3 Structures You’ll See on Cades Cove Loop Road

June 28, 2024

Cades Cove is the most popular area of the Great Smoky Mountains National Park, as it receives about 5 million visitors every year. While it has beautiful natural scenery like the rest of the park, Cades Cove also has some stunning historic structures that are remnants of a once-thriving settlement. Visitors can see all of them by walking or driving Cades Cove Loop Road. Want to learn a little more before your visit? Explore our list of 3 historic structures you’ll find on Cades Cove Loop Road:

1. John Oliver Cabin

The Cades Cove Loop Road begins as Laurel Road ends. The first structure you’ll see at Mile 1 is the John Oliver cabin. Built in the 1820s by its namesake and his wife, it is the oldest human structure in the Great Smoky Mountains National Park. It will surprise you to discover that the cabin is held together by gravity and notched corners rather than nails. While minor improvements have been made, the National Park Service prides itself on maintaining the cabin’s authentic look!

2. Primitive Baptist Church

primitive baptist church along the cades cove loop roadAfter the John Oliver cabin, you’ll see the Primitive Baptist Church on Mile 2.1 of Cades Cove Loop Road. Built in 1827, it was the first of 3 churches in Cades Cove. It served both the religious and social needs of the community. Residents used it as a place to gather for Sunday Services and other events. Go inside the church to see two rows of pews facing a preacher’s stand. Before you leave, take a look in the cemetery on the church’s lawn. This is the oldest cemetery in Cades Cove, and it is the resting place of some of the area’s prominent settlers. This includes John Oliver and his wife who were some of the first residents.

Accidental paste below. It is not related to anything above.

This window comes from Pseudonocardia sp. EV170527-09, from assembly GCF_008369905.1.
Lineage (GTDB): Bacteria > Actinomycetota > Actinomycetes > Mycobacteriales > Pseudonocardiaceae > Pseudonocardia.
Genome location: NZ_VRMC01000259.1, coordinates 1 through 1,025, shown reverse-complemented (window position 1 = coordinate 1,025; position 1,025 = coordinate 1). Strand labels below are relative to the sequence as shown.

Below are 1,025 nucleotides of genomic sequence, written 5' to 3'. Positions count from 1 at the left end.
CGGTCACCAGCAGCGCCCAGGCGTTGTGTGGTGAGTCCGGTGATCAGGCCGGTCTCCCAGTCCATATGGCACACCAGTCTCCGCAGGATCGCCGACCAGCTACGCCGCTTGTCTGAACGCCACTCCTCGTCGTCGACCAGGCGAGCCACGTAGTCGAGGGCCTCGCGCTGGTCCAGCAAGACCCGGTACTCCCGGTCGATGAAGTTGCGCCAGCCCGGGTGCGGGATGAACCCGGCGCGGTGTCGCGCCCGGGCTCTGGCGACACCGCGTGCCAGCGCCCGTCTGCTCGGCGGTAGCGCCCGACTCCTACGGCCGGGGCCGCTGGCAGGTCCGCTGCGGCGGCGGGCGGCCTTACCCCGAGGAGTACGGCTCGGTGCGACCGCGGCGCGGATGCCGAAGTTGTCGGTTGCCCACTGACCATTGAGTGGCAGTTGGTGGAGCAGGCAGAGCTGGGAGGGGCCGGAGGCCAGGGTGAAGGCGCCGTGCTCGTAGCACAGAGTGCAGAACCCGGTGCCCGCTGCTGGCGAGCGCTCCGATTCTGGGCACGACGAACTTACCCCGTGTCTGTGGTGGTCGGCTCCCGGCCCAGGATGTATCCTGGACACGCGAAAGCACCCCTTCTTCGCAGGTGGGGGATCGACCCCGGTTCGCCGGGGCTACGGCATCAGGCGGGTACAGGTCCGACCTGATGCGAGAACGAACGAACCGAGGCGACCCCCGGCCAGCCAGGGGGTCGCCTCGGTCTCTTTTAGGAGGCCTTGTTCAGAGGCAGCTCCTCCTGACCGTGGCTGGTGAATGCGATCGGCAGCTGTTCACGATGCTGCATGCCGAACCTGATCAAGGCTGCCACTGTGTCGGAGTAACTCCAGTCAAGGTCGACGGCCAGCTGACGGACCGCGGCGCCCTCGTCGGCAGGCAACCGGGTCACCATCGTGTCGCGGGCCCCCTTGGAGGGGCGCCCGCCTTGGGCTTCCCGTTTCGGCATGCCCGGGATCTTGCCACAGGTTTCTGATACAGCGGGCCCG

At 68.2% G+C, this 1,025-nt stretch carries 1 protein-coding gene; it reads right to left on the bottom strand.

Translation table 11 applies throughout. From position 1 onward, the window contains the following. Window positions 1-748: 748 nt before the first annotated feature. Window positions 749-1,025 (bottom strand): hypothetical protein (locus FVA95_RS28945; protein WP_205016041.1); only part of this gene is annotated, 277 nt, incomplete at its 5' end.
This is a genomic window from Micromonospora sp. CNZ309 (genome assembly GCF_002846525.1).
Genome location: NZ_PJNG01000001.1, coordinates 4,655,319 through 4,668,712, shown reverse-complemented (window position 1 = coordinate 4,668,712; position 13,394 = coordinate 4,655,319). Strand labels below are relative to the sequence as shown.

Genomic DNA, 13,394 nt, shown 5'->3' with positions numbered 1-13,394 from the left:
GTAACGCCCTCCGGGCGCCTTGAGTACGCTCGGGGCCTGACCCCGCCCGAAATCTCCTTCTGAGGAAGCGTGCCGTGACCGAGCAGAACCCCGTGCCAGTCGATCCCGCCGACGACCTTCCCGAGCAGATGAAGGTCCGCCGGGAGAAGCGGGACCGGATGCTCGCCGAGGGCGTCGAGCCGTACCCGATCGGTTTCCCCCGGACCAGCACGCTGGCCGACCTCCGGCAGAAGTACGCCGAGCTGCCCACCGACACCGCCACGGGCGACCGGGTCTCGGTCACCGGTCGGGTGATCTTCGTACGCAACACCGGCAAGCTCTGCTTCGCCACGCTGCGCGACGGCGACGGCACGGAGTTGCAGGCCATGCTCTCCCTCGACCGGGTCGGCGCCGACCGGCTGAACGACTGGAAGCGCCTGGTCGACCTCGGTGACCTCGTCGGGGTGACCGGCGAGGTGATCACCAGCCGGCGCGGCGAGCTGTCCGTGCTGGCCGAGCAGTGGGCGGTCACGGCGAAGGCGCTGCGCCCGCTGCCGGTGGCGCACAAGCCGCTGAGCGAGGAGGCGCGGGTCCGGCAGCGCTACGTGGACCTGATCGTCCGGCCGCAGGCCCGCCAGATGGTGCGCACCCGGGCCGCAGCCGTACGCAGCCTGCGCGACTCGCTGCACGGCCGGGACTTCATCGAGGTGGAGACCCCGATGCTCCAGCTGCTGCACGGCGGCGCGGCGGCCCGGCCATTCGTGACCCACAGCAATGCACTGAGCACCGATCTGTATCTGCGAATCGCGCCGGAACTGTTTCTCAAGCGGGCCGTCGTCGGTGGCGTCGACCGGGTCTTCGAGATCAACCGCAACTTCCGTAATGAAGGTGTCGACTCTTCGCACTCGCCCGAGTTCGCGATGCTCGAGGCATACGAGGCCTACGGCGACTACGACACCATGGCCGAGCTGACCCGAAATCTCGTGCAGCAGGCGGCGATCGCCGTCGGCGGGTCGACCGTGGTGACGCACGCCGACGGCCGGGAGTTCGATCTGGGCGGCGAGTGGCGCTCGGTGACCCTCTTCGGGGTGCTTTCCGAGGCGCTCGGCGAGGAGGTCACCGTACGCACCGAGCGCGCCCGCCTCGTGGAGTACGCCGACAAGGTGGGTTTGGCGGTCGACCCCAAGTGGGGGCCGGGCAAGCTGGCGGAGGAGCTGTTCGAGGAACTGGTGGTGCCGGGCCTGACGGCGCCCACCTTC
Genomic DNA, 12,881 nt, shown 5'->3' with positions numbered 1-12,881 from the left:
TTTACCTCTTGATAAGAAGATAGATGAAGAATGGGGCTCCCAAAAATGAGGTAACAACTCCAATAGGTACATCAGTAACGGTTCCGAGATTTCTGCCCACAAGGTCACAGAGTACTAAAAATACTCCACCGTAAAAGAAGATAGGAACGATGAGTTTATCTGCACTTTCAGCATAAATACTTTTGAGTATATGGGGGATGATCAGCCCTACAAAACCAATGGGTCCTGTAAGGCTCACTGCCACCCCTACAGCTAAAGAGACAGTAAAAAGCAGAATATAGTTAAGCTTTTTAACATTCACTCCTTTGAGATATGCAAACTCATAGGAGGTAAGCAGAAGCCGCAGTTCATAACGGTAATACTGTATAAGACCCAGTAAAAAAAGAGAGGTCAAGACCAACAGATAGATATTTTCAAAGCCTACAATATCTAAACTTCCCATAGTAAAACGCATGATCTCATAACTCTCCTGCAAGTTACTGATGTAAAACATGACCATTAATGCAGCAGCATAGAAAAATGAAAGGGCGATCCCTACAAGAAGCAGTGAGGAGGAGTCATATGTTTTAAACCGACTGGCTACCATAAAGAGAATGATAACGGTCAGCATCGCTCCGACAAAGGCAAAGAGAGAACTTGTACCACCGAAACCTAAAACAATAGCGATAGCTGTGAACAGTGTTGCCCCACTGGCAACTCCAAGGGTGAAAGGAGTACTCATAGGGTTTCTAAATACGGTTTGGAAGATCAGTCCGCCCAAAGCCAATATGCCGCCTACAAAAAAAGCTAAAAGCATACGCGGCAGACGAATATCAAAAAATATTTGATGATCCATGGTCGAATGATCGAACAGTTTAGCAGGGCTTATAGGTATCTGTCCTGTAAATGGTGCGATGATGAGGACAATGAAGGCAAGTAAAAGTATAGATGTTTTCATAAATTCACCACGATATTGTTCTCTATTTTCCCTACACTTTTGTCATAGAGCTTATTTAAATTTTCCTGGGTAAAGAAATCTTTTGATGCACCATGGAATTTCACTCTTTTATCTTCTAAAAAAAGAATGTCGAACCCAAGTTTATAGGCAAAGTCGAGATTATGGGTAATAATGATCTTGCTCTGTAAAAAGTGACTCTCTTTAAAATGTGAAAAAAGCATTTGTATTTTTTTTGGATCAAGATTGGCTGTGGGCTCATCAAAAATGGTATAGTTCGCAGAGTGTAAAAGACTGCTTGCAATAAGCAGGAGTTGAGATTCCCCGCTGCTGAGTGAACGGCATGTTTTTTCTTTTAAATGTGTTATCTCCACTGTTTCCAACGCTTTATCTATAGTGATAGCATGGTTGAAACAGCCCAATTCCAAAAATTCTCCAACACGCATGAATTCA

3. John P. Cable Mill

The John P. Cable Mill is located at Mile 5.4 of the Cades Cove Loop Road. Its namesake built the structure in 1867. He was the descendant of Peter Cable, an earlier Cades Cove resident who built a system to drain the area swaps. John P. Cable definitely carried on the legacy because the gristmill was just as valuable to the Cades Cove residents. Farmers used it to turn their wheat and corn into flour. This allowed farmers to do more with their crops, as the flour could then be used in baking bread. Before the mill was built, farmers would have to start the flour-making process by grinding the wheat with their hands, which was very time-consuming. The power of the gristmill’s 11-foot tall water wheel completed it much faster and allowed farmers to save time. It also provided an increase in production, which helped the local economy. The power of the water wheel also operated the sawmill. This helped the residents make lumber and changed the way homes were built.

We hope you see these historic structures and more on Cades Cove Loop Road! Want to learn more about the area? Check out this list of hiking trails in Cades Cove you should know about!